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Yet will I temperately rejoice;
Wide is the range, and free the choice
Which, haply, kindred souls may prize
For deathless powers to verse belong,
But some their function have disclaimed,
Best pleased with what is aptliest framed To enervate and defile.
Not such the initiatory strains
In Britain's earliest dawn:
Trembled the groves, the stars grew pale, While all-too-daringly the veil
Of Nature was withdrawn!
Nor such the spirit-stirring note
When the live chords Alcæus smote,
Inflamed by sense of wrong;
Woe! woe to Tyrants! from the lyre
And not unhallowed was the page
By winged Love inscribed, to assuage The pangs of vain pursuit ;
Love listening while the Lesbian Maid With finest touch of passion swayed Her own Æolian lute.
O ye who patiently explore
The wreck of Herculanean lore,
That were, indeed, a genuine birth
poesy; a bursting forth
Of Genius from the dust:
What Horace gloried to behold,
What Maro loved, shall we enfold?
Can haughty Time be just!
THE PILLAR OF TRAJAN.
WHERE Towers are crushed, and unforbidden weeds
A votive column, spared by fire and flood; -
Have never ceased to eddy round its base,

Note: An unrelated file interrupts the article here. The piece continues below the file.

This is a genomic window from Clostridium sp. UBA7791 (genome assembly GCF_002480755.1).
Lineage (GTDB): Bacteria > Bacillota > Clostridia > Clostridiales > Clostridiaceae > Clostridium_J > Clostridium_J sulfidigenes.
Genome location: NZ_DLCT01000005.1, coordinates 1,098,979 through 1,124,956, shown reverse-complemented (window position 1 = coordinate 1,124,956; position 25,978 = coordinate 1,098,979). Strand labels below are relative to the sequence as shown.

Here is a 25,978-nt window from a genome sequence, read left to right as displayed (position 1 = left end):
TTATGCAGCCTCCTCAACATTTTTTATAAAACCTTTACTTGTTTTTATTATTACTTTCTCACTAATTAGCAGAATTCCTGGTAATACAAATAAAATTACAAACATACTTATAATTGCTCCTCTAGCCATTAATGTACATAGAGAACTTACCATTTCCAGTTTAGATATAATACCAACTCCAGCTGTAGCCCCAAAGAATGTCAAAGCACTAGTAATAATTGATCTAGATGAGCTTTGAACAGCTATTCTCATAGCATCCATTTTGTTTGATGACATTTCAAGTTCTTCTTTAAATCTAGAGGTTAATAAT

From death the memory of the Good and Brave.
Ascend, with lineaments in air not lost :
Still as he turns, the charmed Spectator sees Group winding after group with dream-like ease; Triumphs in sunbright gratitude displayed,
Or softly stealing into modest shade.
So, pleased with purple clusters to entwine
Some lofty elm-tree, mounts the daring vine;
The woodbine so, with spiral grace, and breathes
Borne by the Muse from rills in shepherds' ears
Behold how fought the Chief whose conquering swor
Memorial Pillar! 'mid the wrecks of Time Preserve thy charge with confidence sublime The exultations, pomps, and cares of Rome, Whence half the breathing world received its doom; Things that recoil from language; that, if shewn By apter pencil, from the light had flown.
A Pontiff, Trajan here the Gods implores,
There greets an Embassy from Indian shores;
Lo! he harangues his cohorts there the storm
Unharnessed, naked, troops of Moorish horse
Sweep to the charge; more high, the Dacian force,
None bleed, and none lie prostrate but the foe;
In every Roman, through all turns of fate,
Spirit in Him pre-eminent, who guides,
From honoured Instruments that round him wait;
Alas! that One thus disciplined could toil
That, when his age was measured with his aim,
And turned his eagles back with deep-drawn sighs;
* See Forsythe.